I'm reading from Canada and consider The Register to be a UK publication catering to a global audience. As such, I like the co.uk domain and think it should be retained. To me at least, com domains come across as American which The Register is not. That's part of the reason I read it, because it isn't as self-centred as most US publications seem to be.
Go with the co.uk in my opinion. I value it and I'm not in the UK.
I was at a meeting in Scotland with Joel Spolsky. I spoke to him briefly.
He said that American businesses had NO problem dealing with British providers. So if TheRegister is concerned that a lack of .com is somehow a turn-off to a potential audience, don't worry. This is backed up by other Americans too.
If an audience is turned off by a lack of .com, then your sly puns and quirky commentary will be beyond them anyways.
Conversly, British don't mind a .com either.
So if the switch is not too expensive, just run both.
No-one that matters should be baying for your blood or setting up hate sites like: bringbacktheregister.co.uk or ihatetheregisterforswitchingto.com
You've got a great site with good content... That shines through, whatever your domain name.
Don't the US readers already have theregus.com? keep your branding just as it is, we should be proud of the .co.uk URL, and besides, being linked even more closley with the USA is not going to endear you to the rest of the world in these times of international stress, I thought .coms were for COMercial businesses? I know they are controlled by companies andthe government of the USA, but they are for comercial use for everyone, so it saddens me to see you calling it a country specific domain, are .org, .net the same?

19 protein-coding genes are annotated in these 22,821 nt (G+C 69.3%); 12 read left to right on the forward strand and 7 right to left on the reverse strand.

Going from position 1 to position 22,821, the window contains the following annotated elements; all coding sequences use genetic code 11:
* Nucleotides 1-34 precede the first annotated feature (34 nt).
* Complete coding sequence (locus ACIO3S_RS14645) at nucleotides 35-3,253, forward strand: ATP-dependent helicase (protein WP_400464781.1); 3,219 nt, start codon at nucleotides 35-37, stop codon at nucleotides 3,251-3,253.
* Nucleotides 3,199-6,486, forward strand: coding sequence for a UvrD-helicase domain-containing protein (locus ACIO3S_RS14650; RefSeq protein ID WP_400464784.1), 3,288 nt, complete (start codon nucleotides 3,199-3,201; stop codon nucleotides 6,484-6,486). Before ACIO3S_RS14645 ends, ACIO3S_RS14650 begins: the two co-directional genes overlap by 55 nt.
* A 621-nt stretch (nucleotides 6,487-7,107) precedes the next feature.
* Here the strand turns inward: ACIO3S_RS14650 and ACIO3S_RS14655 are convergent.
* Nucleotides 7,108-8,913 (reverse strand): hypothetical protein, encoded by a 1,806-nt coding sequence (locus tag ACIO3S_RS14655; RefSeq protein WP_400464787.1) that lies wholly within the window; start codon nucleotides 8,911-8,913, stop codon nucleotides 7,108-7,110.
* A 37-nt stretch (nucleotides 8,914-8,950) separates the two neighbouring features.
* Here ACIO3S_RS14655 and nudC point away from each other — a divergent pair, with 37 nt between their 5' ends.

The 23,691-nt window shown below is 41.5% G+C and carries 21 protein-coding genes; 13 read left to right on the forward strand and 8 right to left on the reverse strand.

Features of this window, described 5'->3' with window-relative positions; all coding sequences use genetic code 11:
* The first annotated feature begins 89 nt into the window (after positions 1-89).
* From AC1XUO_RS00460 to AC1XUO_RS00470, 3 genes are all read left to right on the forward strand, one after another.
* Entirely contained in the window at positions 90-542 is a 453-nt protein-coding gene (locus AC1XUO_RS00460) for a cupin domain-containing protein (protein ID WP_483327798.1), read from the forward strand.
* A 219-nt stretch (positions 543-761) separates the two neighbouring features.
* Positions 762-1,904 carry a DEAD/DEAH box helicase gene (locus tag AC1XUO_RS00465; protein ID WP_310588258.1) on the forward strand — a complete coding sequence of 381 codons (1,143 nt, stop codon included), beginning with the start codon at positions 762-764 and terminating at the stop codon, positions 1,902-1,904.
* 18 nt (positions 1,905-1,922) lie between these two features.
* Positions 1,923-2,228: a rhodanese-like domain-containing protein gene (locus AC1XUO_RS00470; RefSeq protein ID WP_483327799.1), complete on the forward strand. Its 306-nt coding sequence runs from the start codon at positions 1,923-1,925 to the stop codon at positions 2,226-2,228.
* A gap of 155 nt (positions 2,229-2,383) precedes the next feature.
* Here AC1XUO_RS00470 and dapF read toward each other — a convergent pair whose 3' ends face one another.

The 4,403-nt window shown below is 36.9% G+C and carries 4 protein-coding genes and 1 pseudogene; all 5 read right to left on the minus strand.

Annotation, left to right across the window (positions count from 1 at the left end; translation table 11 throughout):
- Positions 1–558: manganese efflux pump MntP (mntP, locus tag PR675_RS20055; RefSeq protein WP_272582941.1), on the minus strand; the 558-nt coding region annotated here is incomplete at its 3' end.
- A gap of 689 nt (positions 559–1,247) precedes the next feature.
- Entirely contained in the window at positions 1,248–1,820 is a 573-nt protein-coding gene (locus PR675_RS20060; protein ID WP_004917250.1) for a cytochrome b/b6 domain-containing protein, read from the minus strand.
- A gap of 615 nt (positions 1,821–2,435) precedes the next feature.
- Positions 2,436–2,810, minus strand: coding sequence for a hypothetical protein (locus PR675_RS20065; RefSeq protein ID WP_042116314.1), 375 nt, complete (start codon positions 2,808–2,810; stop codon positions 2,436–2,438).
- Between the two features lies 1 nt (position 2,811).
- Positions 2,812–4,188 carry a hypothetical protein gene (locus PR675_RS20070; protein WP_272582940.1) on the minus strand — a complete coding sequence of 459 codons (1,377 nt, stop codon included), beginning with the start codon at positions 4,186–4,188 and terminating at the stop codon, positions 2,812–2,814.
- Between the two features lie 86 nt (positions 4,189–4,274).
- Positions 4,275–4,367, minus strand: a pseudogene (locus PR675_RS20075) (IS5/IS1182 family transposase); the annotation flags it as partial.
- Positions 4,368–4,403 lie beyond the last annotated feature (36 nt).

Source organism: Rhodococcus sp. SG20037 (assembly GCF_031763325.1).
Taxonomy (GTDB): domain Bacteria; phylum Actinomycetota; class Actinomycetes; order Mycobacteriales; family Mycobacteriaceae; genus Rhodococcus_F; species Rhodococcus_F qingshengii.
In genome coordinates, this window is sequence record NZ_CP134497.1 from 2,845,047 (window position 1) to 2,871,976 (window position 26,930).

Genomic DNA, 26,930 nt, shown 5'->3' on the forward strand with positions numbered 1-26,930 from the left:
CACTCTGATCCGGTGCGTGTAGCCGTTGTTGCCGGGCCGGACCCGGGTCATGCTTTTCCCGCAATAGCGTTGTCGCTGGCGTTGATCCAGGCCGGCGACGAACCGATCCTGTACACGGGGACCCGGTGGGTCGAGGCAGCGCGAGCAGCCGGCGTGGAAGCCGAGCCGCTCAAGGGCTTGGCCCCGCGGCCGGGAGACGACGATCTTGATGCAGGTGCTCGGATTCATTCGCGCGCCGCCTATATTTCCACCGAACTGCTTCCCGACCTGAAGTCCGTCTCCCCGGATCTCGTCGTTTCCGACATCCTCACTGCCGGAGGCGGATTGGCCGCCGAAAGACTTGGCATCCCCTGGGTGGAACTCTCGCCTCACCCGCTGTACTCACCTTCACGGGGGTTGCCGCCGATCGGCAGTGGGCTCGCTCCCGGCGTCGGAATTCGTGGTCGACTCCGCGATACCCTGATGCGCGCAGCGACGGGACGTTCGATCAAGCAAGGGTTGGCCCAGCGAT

Anyway, keep the .co.uk and be proud of it, its one little bit of empire we are still allowed to force onto others!
Changing is purely cosmetic in the address bar. Stick with your roots!
Would definitely like to vote for '.co.uk' to remain, thankyouverymuch. I fully appreciate what .com *should* mean, but at the end of the day we all know it doesn't, and it's nice to have a rare website that's proud to be British :-).
I'll be honest, my gut reaction was to baulk at the idea of going .com. I don't know what it is, perhaps a tedious sense of national pride, but with the general assumption that .com means American, it was nice that sites like the BBC and El Reg championed .co.uk, for want of a better description.
However, needs must, and it sounds like the overhaul is required. I take it there would be some sort of IP filtering which would take you to either us.etc or uk.etc based on where you're browsing from?
Sounds like a plan then, guv.
Somehow "theregister.co.uk" give more of an impression of a bunch of guys mucking about with technical news, while "theregister.com" makes you sound like a dull news site which just rehashes corporate press releases and wire stories.
Depends on which you want to sound like: the Private Eye of tech news, or The Economist.
Well I would suggest sticking to the .co.uk in case some muppet in the US decides that the .com should be theres and you lose your customers off to someones idea of revenue building (a search engine portal).
Would you trust the US legal system? At least nominet are normal human beings..
Sure use the .com for the US guys but keep the UK the rest of us.
Currently, you have an international/US domain name and a UK domain name both with the same mix of content. This is a waste of domain names.
Better to create "international" and "UK" editions, on different domain names, with different content filters.
I think the BBC does this quite well, although I'm not sure how their editions map to domain names.
To us Canuks, the .co.uk suffix tells us you're not part of Bush's Surveillance System, at least not deliberately part of it. Hang on to your present moniker.
.com isn't international, it's an alias for .us. Ignore it.
Should be globally branded as theregister.co.uk
While you're at it, petition Gordon Brown for a national theregister holiday.
Really it makes absolutely no difference to me